View Full Version : Graininess of LED light--interference?

2007-Oct-01, 03:37 AM
Ok, for astronomical observing purposes, I have this Ray-o-vac LED Headlamp with a red light mode so I can see in the dark while still maintaining the ability to see in the dark! But, while photographing the moon last night, I stepped back inside for a "break" and looked in the mirror with my headlamp still shining red light.

The reflection of the LED light was a diffuse pool of red, as expected, but it was "pixelated"! I was standing, say, 2 feet to 3 feet from the mirror and the pool of light seemed to have a grain to it--it looked like pixels maybe 5mm in diameter. I moved my head and the pixels moved with the pool of light, proving it wasn't (just) something in the glass.

There are, in fact, two LEDs on the headlamp. And there is the fact that both the reflective backing of the mirror and, to a lesser extent, the surface of the mirror reflect, so there are at least two ways light waves could interfere with each other. However, I am not sure that a cheap LED would emit anything close to being coherent, especially with the warping of the light caused by the red casing it is in, but it is probably close to being monochromatic.

So, does anybody happen to know about this--was it interference, or did I see something completely different?


2007-Oct-01, 03:53 AM
Actually, Todd, a monochromatic source can still produce destructive interference if the light passes through 2 or more slits or pinholes....without having to be originally emitted from a coherent source.


Likewise rear surface / front surface interference doesn't require coherent light .... That is how thin film coatings stop reflective glare. It is usually based, however, upon a front to rear surface distance that corresponds to the wavelength .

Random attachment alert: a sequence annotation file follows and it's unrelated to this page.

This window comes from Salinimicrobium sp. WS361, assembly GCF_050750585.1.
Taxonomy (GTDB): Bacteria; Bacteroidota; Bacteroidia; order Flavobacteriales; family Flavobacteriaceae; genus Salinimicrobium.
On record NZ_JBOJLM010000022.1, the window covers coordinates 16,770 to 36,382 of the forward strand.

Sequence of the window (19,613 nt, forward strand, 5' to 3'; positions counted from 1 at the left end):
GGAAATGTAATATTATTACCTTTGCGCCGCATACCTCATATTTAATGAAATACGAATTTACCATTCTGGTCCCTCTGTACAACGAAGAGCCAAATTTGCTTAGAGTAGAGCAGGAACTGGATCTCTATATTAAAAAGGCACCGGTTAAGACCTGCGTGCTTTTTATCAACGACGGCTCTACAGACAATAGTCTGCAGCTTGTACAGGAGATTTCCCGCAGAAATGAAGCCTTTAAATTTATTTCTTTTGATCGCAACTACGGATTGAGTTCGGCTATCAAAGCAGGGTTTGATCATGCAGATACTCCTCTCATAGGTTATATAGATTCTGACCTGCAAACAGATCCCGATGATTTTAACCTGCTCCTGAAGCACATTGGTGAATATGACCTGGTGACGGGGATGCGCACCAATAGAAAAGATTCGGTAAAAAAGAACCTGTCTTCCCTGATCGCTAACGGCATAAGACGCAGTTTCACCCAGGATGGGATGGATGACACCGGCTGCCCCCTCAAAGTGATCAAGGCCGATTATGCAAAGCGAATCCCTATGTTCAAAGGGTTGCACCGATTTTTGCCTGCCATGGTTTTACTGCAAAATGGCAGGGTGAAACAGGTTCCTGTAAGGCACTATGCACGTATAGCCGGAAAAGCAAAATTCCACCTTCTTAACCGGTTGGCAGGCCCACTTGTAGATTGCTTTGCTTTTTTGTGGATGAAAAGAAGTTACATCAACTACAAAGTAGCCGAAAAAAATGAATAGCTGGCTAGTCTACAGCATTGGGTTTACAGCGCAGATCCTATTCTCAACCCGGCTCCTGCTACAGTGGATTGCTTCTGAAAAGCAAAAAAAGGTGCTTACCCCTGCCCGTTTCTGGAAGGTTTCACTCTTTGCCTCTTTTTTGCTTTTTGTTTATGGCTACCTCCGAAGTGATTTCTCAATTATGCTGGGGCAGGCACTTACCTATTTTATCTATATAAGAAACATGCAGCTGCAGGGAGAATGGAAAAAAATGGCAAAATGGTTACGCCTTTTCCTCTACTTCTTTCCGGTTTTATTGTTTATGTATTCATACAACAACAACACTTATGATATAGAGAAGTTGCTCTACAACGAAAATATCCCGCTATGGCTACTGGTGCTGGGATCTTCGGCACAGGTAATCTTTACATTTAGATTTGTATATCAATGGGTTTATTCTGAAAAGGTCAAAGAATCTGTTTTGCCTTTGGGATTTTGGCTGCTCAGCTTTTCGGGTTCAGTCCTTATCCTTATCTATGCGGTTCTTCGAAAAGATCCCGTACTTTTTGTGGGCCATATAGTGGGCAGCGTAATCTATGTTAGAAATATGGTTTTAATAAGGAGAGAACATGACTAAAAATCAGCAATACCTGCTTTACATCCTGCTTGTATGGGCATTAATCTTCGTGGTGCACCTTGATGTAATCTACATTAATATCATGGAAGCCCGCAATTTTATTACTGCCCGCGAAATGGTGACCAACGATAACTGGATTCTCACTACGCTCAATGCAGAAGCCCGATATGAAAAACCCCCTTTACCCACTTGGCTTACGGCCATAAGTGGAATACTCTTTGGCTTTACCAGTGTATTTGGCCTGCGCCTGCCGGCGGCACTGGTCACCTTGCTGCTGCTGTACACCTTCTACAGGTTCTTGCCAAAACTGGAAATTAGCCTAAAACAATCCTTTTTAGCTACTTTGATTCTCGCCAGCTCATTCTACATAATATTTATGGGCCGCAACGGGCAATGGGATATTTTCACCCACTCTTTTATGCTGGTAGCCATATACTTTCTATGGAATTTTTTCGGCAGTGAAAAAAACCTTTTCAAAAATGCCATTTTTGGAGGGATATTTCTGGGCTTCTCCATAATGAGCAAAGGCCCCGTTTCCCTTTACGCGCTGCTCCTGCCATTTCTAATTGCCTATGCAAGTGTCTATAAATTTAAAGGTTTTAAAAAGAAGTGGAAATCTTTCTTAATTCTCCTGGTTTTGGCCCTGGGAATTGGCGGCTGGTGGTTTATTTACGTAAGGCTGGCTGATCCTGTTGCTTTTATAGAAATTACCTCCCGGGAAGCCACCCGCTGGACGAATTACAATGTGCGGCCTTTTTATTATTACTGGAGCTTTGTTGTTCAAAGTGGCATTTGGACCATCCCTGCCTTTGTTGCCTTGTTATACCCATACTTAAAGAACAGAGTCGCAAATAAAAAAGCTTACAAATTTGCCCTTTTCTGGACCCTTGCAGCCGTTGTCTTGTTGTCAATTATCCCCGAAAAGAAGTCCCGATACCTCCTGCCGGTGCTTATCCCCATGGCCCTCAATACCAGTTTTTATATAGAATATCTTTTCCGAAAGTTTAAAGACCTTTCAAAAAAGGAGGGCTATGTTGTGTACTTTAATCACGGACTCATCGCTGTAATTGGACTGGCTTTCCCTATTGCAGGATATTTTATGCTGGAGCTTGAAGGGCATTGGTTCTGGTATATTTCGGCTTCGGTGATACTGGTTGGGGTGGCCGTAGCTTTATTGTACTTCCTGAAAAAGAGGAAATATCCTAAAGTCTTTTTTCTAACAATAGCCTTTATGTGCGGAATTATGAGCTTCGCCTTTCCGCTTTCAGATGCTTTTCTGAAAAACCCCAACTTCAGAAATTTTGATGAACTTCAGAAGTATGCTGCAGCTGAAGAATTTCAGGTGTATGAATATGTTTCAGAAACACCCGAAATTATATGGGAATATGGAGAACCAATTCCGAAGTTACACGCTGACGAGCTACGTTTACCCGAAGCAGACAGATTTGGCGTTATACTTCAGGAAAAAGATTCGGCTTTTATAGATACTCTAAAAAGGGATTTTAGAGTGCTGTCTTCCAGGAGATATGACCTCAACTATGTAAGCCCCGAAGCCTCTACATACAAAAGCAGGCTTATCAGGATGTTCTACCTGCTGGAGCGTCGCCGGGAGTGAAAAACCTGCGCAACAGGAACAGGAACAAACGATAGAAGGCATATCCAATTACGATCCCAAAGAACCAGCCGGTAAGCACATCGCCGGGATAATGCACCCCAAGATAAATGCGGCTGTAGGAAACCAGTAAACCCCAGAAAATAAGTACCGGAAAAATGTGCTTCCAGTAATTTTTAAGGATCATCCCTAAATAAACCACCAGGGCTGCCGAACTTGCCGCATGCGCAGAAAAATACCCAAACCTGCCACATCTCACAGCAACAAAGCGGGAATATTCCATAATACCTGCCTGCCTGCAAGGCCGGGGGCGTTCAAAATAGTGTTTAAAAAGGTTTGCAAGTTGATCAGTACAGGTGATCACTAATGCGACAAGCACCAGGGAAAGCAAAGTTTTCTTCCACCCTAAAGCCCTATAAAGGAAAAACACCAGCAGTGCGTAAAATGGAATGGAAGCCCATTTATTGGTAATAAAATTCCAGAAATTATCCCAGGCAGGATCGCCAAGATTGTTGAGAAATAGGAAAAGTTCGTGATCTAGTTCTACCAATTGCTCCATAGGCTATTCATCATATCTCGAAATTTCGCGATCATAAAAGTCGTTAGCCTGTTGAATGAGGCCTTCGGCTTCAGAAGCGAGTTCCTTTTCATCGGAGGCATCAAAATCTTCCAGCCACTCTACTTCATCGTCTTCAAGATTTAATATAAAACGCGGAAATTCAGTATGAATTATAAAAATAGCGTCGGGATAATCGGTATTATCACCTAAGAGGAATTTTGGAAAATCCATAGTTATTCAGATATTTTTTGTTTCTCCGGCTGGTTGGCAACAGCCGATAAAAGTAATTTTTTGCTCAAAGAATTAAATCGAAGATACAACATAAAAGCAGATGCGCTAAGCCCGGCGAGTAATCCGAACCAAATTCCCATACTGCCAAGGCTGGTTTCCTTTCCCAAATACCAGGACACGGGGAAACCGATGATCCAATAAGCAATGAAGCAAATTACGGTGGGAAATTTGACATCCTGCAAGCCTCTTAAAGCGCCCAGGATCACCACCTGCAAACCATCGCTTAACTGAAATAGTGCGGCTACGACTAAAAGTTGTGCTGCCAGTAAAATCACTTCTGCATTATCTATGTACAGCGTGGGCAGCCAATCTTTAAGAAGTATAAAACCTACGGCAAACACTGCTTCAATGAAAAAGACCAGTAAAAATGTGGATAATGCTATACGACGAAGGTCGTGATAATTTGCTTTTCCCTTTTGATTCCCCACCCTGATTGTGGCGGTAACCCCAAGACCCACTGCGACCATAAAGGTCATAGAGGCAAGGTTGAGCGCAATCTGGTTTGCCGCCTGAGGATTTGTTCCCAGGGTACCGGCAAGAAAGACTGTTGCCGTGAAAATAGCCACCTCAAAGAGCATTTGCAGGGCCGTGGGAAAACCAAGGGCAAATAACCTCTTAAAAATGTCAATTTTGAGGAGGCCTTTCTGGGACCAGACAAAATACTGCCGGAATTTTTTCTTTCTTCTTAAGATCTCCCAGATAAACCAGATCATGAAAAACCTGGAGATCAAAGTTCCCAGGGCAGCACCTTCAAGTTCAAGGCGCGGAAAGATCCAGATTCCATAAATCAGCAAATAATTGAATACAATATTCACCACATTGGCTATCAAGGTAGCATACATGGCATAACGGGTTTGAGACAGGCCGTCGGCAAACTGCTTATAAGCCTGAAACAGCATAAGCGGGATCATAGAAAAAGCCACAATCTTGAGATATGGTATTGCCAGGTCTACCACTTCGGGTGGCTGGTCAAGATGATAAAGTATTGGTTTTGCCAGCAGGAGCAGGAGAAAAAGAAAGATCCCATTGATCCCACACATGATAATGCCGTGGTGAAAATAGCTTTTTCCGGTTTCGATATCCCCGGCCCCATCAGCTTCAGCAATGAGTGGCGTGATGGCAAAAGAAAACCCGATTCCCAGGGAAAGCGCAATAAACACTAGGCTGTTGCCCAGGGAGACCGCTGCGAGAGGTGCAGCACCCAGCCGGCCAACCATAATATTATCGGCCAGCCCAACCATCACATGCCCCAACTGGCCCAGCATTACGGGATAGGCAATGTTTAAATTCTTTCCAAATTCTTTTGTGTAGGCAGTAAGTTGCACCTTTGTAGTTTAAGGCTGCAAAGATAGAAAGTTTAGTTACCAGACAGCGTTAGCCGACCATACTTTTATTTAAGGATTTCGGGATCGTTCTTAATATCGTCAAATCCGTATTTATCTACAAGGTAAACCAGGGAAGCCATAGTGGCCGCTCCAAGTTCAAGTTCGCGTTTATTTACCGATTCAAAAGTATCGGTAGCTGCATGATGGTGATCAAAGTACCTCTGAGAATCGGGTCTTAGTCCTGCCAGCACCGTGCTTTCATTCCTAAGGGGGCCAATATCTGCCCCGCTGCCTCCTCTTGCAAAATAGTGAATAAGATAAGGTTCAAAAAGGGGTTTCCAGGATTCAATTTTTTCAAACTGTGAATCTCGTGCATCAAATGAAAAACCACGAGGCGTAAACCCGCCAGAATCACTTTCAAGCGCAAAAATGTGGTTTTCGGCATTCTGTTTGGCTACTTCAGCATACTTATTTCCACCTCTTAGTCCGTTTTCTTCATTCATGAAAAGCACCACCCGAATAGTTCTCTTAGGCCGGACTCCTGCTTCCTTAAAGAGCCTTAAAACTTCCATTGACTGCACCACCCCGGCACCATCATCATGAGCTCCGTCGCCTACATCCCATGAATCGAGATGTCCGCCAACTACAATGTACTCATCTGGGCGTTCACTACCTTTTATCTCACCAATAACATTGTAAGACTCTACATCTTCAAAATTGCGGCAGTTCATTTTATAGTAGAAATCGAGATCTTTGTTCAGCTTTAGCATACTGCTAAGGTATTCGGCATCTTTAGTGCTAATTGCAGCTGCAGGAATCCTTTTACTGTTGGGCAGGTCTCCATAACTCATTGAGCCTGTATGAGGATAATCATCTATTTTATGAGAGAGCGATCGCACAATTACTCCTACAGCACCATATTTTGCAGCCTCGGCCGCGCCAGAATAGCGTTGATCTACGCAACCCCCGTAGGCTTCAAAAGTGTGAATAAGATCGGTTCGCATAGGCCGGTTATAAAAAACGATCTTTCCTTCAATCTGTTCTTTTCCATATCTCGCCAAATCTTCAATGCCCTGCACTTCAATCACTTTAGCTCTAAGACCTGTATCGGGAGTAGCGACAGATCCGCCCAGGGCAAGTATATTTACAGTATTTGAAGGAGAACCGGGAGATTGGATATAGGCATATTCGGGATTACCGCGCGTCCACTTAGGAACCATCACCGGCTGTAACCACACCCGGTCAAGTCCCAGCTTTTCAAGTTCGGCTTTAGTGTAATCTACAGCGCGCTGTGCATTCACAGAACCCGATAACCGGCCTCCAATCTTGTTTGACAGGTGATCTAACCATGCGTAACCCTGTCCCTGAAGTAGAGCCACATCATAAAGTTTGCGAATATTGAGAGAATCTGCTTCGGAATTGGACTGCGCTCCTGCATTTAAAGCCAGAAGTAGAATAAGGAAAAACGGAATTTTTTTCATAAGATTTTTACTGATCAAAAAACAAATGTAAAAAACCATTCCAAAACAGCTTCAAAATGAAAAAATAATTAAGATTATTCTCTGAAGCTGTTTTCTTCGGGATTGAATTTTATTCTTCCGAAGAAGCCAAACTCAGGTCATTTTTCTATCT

BTW, it is possible 2 or more small ridges in the plastic casing can act like slits.....As long as it DIFFRACTS the wavefront in two different positions it can create a interference pattern from monochromatic light.

2007-Oct-01, 01:51 PM
LED's are not monochromatic, but I imagine a red casing(filter) can help.

2007-Oct-01, 04:47 PM
ok, thanks--

I tried again last night--it only works if I am exactly the right distance (about 3 feet) from the glass. Also, covering one LED or the other changes nothing (but the brightness).

So, given that red is about .7 microns or so, the 5mm or so thickness of the mirror isn't the "culprit". It must be flaws in the red casing acting as a diffraction mask.

Incidentally, the 5mm period of the "bumps" or pixels made me think of "beats" in music, though I don't see how two (as opposed to lots if not exactly monochromatic) frequencies would arise.


Robert Carnegie
2007-Oct-03, 12:39 AM
I wondered if an LED capsule comes with a lensed cover, to scatter the light. But according to a description here http://www.fiber-optics.info/articles/LEDs.htm a surface-emitting LED emits light spread around, anyway. But what I don't know is how small the actual light-emitting surface is. After all, an incandescent lamp room-lighter bulb isn't a point-source of light, but you usually use it with a cover or a frosted glass shell, so it doesn't dazzle when you look straight into it. Come to think, that is behaviour that you're warned against with some LED lighting - whoops!

I also found http://www.patentstorm.us/patents/6649939.html which appears to refer to a patent applied for in 2002 by Osram, granted in 2003, for a light-emitting diode inside a scattering lens (actually pyramid) structure that I had in mind for your situation.

...you don't have one of those experimental silicon chip retinas in your eye, that could be pixelated, possibly (I don't know if they are)? ;-)

Does this effect interfere with your observations, besides keeping you studying your mirror instead of the telescope??

2007-Oct-03, 02:25 AM
Not really, since I have to be 3 feet from the mirror. I tend to look at notes, etc., close-up.

Ok--on the other hand, its brightness can affect observations, even though red is not supposed to damage night vision--it merely damages it *less* than white light. SO, if I were to look right into it, I might have to wait before I can see faint objects.

2007-Oct-03, 03:57 AM
Can you get a picture of the effect? It'd be interesting to see.